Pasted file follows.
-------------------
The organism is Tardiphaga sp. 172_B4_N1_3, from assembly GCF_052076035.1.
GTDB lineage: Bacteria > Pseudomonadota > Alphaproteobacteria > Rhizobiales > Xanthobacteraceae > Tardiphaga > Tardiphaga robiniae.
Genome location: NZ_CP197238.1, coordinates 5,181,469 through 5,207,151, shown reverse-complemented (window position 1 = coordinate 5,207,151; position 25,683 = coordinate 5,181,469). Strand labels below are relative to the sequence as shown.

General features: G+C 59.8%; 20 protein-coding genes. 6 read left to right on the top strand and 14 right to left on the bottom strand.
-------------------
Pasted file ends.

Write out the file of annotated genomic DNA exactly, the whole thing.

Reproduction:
The organism is Tardiphaga sp. 172_B4_N1_3, from assembly GCF_052076035.1.
GTDB lineage: Bacteria > Pseudomonadota > Alphaproteobacteria > Rhizobiales > Xanthobacteraceae > Tardiphaga > Tardiphaga robiniae.
Genome location: NZ_CP197238.1, coordinates 5,181,469 through 5,207,151, shown reverse-complemented (window position 1 = coordinate 5,207,151; position 25,683 = coordinate 5,181,469). Strand labels below are relative to the sequence as shown.

General features: G+C 59.8%; 20 protein-coding genes. 6 read left to right on the top strand and 14 right to left on the bottom strand.